A Primary Care, EHR- Based Strategy to Promote Safe and Appropriate Drug Use
|ClinicalTrials.gov Identifier: NCT01669473|
Recruitment Status : Completed
First Posted : August 21, 2012
Last Update Posted : September 22, 2016
This study seeks to evaluate a low-literacy strategy in a primary health care setting for promoting safe and effective prescription medication use among English and Spanish-speaking patients with diabetes.
The investigators hypothesize that in comparison with patients receiving standard care, the patients that received the Electronic Health Record (EHR) strategy will 1) demonstrate better understanding of how to safely dose out their medication regimen; 2) have fewer discrepancies in their medication lists; 3) take their medication regimen more efficiently; 4) have greater adherence to their medication regimen.
|Condition or disease||Intervention/treatment||Phase|
|Diabetes Mellitus Type I Diabetes Mellitus Type II||Other: EHR Based Strategy to promote Safe and Appropriate Drug Use||Not Applicable|
The strategy takes advantage of health information technology to assist patients with Medication Therapy Management (MTM) tasks, intervening with a set of low-literacy MTM printed tools triggered by the Electronic Health Record (EHR) in a primary health care clinic. Patients at the University of Illinois at Chicago (UIC) Medicine Clinic who are randomized to the intervention arm will be given three printed tools, one when they check in to the clinic and the other two when they check out. The Electronic Health Record (EHR) triggers the printing of these tools, and the receptionist hands them to the patient. Patients receive either English or Spanish language materials depending on the preference determined in the screening process and stored in their EHR.
- Refine and Field Test an EHR strategy for generating and distributing low literacy prescription information for English and Spanish-speaking patients
- Assess the process of the EHR intervention and its fidelity for providing prescription information for patients at the point of prescribing and dispensing medications.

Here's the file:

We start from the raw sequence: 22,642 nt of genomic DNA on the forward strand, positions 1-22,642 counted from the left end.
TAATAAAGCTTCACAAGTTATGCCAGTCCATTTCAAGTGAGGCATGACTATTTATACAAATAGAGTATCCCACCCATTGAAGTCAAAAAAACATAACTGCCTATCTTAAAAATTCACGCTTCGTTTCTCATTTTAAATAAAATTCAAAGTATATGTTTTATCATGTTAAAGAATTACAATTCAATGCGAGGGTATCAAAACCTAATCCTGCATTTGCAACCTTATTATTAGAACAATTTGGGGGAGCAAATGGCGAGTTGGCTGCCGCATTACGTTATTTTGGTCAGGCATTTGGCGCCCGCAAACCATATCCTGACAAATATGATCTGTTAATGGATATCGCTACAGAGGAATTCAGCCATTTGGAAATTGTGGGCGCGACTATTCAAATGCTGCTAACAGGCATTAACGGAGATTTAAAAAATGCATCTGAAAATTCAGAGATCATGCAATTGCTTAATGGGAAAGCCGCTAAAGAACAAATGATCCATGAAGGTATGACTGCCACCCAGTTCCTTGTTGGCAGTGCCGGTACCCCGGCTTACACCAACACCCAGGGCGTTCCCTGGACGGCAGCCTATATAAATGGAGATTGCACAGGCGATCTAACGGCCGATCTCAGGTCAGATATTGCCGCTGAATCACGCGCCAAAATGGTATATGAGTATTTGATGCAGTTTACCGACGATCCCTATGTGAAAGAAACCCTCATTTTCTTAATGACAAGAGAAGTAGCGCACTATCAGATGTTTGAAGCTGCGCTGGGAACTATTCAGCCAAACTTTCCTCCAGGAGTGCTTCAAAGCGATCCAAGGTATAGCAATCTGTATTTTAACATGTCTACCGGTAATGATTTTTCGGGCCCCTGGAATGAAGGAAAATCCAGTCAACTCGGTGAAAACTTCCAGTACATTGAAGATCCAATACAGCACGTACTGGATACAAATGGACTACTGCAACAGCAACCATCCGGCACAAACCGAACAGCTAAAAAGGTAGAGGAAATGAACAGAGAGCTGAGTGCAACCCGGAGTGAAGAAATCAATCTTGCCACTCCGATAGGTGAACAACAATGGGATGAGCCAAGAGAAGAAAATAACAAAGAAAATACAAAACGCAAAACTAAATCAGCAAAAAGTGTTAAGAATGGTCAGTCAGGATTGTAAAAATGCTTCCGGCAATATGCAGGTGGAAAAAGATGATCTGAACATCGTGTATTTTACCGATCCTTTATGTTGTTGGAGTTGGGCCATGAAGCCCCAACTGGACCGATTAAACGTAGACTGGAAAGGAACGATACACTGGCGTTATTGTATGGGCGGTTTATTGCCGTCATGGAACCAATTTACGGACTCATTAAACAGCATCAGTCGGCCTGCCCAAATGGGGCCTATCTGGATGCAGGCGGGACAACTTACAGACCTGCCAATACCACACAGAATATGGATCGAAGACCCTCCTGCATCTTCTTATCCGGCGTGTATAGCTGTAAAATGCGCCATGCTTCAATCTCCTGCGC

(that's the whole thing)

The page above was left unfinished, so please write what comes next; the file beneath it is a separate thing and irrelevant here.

- Evaluate the effectiveness of the EHR strategy to improve medication understanding, reconciliation, regimen consolidation, and adherence compared to standard care.
In addition, we will be powered to also investigate our strategy's impact on intermediary clinical outcomes including systolic blood pressure, HbA1c, and LDL cholesterol.
|Study Type :||Interventional (Clinical Trial)|
|Actual Enrollment :||541 participants|
|Intervention Model:||Parallel Assignment|
|Masking:||None (Open Label)|
|Primary Purpose:||Health Services Research|
|Official Title:||A Primary Care, EHR- Based Strategy to Promote Safe and Appropriate Drug Use|
|Study Start Date :||June 2013|
|Actual Primary Completion Date :||August 2016|
|Actual Study Completion Date :||September 2016|
Experimental: Intervention Arm
EHR Based Strategy to promote Safe and Appropriate Drug Use
Patients randomized to the intervention arm will be given (3) print tools to assist in safe and appropriate medication use. These include a Medreview, Medsheet,and Medlist.
Other: EHR Based Strategy to promote Safe and Appropriate Drug Use
The printed tools presented in the intervention include:
No Intervention: Standard Care Arm
The control group will receive regular standard care at the Clinic. They will not receive any print tools.
- Medication adherence [ Time Frame: One month after patients receive intervention materials ]
We will determine to what extent presenting low-literacy information about prescription medicines to patients with diabetes affects their adherence to a medication regimen compared to patients under standard care.
Adherence for each prescription medication will be measured through multiple methodologies.
- Clinical outcomes-systolic blood pressure, HbA1, and LDL cholesterol. [ Time Frame: Baseline interview and after 6 months ]We will investigate our strategy's impact on intermediary clinical outcomes including systolic blood pressure for patients with hypertension, HbA1 for patients with diabetes, and LDL cholesterol for patients with hyperlipidemia, through chart extraction at pre and post-intervention.
Please refer to this study by its ClinicalTrials.gov identifier (NCT number): NCT01669473
|United States, Illinois|
|Chicago, Illinois, United States, 60611|
|University of Illinois at Chicago|
|Chicago, Illinois, United States, 60654|
|Principal Investigator:||Bruce Lambert, PhD||Northwestern University|